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Symposium F.SF08—Defect-Dominated Plasticity and Chemistry in Metals and Alloys

Extended defects or imperfections in metals and alloys describe the state of the microstructure at different length and time scales. Many material properties and processing routes inherently influence or are affected by the microstructure and its extended defects. The spatial arrangement of these defects imposes various critical dimensions at multiple length scales and thereby gives rise to size effects. These can, in turn, be utilized to archive otherwise unprecedented materials performance in nanostructured materials.

At the nanoscale or the level of the defect core, the local chemistry and direct defect-defect interaction also opens a rich materials design space, which can be explored and exploited, for example, for extreme conditions or thermomechanical stability. A prominent example is plasticity taking place in High Entropy Alloys, with is affected by pronounced local chemical fluctuations influencing the defect properties.

This symposium will explore the fundamental properties of extended defects (e.g., solid-state interfaces, dislocations, grain boundaries, …) in the context of the interplay between defect structure and chemistry. Their role in determining the behavior of metallic materials will be addressed, and potential avenues to tailor materials by defect engineering are identified. The symposium will emphasize simulations that bridge length and time-scales, as well as corresponding experiments providing highly local structural and chemical information in the vicinity of the defects.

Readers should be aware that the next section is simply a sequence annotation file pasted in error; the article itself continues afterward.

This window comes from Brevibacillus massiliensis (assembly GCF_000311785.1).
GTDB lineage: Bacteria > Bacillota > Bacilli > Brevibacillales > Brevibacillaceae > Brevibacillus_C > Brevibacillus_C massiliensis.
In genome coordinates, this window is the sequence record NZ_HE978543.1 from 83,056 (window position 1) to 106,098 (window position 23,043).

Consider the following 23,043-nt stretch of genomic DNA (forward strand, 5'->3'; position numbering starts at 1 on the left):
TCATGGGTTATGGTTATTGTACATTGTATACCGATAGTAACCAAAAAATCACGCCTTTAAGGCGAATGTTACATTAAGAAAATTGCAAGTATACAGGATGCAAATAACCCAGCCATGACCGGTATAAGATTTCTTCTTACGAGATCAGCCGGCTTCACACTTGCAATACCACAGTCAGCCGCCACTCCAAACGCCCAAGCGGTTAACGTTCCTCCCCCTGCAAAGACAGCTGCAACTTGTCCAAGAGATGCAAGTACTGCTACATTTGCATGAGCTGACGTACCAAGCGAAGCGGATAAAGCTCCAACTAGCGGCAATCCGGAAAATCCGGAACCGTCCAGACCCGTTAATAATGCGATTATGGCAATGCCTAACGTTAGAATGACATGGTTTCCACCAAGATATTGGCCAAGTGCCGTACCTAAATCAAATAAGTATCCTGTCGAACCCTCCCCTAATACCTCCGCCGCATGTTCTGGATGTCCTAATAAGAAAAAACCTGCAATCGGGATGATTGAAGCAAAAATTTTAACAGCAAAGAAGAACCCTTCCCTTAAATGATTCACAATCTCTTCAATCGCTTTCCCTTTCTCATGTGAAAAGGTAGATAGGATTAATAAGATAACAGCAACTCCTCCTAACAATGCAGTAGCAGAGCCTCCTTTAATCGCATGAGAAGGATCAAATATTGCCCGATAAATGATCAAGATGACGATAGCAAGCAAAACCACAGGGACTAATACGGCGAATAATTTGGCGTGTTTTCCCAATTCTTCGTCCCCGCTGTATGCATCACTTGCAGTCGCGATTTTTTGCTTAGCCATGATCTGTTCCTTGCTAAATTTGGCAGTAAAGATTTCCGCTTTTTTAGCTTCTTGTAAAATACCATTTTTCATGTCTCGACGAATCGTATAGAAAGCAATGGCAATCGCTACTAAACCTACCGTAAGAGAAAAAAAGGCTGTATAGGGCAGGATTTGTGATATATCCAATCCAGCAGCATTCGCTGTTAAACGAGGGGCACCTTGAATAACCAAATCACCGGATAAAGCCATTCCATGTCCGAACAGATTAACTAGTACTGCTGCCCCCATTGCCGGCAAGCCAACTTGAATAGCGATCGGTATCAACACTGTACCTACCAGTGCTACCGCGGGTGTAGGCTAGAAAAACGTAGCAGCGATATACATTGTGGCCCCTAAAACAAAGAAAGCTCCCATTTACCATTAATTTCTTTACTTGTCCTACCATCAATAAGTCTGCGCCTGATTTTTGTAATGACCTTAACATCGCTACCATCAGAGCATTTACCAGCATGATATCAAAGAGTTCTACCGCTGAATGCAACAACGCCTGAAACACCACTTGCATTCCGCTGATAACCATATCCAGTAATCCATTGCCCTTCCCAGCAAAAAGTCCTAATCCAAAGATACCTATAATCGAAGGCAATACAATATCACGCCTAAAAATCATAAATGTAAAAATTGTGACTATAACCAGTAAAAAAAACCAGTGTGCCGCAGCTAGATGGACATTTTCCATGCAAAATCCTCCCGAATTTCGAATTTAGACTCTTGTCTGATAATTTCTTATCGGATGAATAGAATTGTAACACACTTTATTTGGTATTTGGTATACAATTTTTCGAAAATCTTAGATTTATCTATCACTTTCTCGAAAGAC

Topics will include:

  • Structure-property relation of extended defects in metals and alloys
  • Multiscale modelling of defect properties, defect interaction and defect evolution
  • <em>In situ</em> and <em>ex situ</em> characterization of defect
  • Materials design concepts utilizing structural defects
  • Nanomaterials
  • Size effects and their exploitation in architecture materials
  • Materials processing with defects
  • Defects stimulated segregation

Invited Speakers:

  • Julie Cairney (University of Sydney, Australia)
  • Dominique Chatain (Interdisciplinary Center of Nanoscience of Marseille, France)
  • Emmanuel Clouet (Commissariat à l’énergie atomique et aux énergies alternatives, France)
  • Nicolas Combe (Centre d’Élaboration des Matériaux et d’Etudes Structurales, France)
  • William Curtin (École Polytechnique Fédérale de Lausanne, Switzerland)
  • Gerhard Dehm (Max Planck Institute for Iron Research, Germany)
  • Elizabeth Holm (Carnegie Mellon University, USA)
  • Eric Homer (Brigham Young University, USA)
  • Christopher Hutchinson (Monash University, Australia)
  • Sandra Korte-Kerzel (RWTH Aachen University, Germany)
  • Sophie Primig (University of New South Wales, Australia)
  • Tim Rupert (University of California, Irvine, USA)
  • Ting Zhu (Georgia Institute of Technology, USA)

Symposium Organizers

Christian Brandl
The University of Melbourne
Melbourne School of Engineering

Daniel S. Gianola
University of California, Santa Barbara

Daniel Kiener
Montanuniversität Leoben

Stefanie Sandlöbes-Haut
RWTH Aachen University

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